People in China who said they felt knowledgeable about the coronavirus at the outbreak of the COVID-19 pandemic were more likely to have a positive emotional state than those who said they didn’t, a new study shows.
Drawing from two large nationwide surveys conducted in China around the time of the coronavirus outbreak, researchers found the onset of the pandemic led to a 74% drop in overall emotional well-being.
Residing near an outbreak epicenter, being a member of a vulnerable group such as the elderly, and dealing with relationship issues during a lockdown were all factors that accentuated the decline.
The researchers note, however, that people who perceived themselves as knowledgeable about the virus—regardless of the actual amount of their knowledge—experienced more happiness during the outbreak than did those who didn’t perceive themselves as informed about COVID-19.
This higher perception of one’s own knowledge associated with a stronger sense of control, which helped protect emotional well-being, says Haiyang Yang, an assistant professor in the Carey Business School at Johns Hopkins University.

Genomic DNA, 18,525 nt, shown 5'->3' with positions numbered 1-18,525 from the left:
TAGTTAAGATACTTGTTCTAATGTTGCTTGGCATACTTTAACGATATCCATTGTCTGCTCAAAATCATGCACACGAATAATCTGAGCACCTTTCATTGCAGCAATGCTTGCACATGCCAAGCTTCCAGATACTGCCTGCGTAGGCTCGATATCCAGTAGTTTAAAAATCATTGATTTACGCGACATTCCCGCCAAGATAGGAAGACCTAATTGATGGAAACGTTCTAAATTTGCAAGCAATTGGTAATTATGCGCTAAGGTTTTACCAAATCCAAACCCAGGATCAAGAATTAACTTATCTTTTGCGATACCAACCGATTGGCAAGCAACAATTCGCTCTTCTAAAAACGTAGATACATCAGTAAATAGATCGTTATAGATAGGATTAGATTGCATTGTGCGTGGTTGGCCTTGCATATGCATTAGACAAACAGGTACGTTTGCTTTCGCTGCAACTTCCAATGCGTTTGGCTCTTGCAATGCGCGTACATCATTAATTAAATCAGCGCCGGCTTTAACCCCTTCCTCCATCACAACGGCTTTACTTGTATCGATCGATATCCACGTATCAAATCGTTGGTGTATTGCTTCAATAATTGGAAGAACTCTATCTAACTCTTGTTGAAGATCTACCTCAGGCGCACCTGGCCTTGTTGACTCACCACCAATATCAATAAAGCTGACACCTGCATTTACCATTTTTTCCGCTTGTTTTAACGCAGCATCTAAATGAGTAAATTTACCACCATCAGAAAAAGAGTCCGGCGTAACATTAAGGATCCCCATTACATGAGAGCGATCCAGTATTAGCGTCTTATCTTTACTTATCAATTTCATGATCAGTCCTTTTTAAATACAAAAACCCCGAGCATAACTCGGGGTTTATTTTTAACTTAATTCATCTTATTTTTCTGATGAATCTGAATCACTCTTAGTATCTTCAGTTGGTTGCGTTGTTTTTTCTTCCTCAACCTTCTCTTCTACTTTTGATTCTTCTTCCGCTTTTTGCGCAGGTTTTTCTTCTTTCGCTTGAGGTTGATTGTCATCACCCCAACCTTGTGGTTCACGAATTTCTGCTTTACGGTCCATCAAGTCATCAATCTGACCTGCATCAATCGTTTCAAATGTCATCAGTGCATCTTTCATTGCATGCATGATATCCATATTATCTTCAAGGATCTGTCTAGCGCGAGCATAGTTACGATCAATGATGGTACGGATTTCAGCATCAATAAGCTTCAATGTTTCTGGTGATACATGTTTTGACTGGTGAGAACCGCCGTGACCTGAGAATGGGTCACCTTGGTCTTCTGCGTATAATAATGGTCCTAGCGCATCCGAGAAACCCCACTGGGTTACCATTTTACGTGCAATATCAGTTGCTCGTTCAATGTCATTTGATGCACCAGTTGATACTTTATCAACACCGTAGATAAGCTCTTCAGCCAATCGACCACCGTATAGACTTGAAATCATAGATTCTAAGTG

What’s more, this conclusion was largely consistent across demographic and economic groups.
“People’s perceptions about themselves are often more potent in influencing their emotional well-being than the corresponding objective aspects,” says Yang.
He adds that the findings of the study could inform public policymakers and mental health authorities who seek to protect or boost psychological well-being during a major outbreak such as COVID-19.
“Resources for mental health care should be made more available to groups that are most psychologically vulnerable during an epidemic,” says Yang.
“Specific policies, programs, and interventions need to be developed to help foster positive family relationships during an extended lockdown. Also, efforts that increase people’s understanding of how to effectively prevent infection can help boost their sense of control and, consequently, their psychological health.”
The research appears in Psychiatry Research. Yang’s coauthor Jingjing Ma is from Peking University.
Source: Johns Hopkins University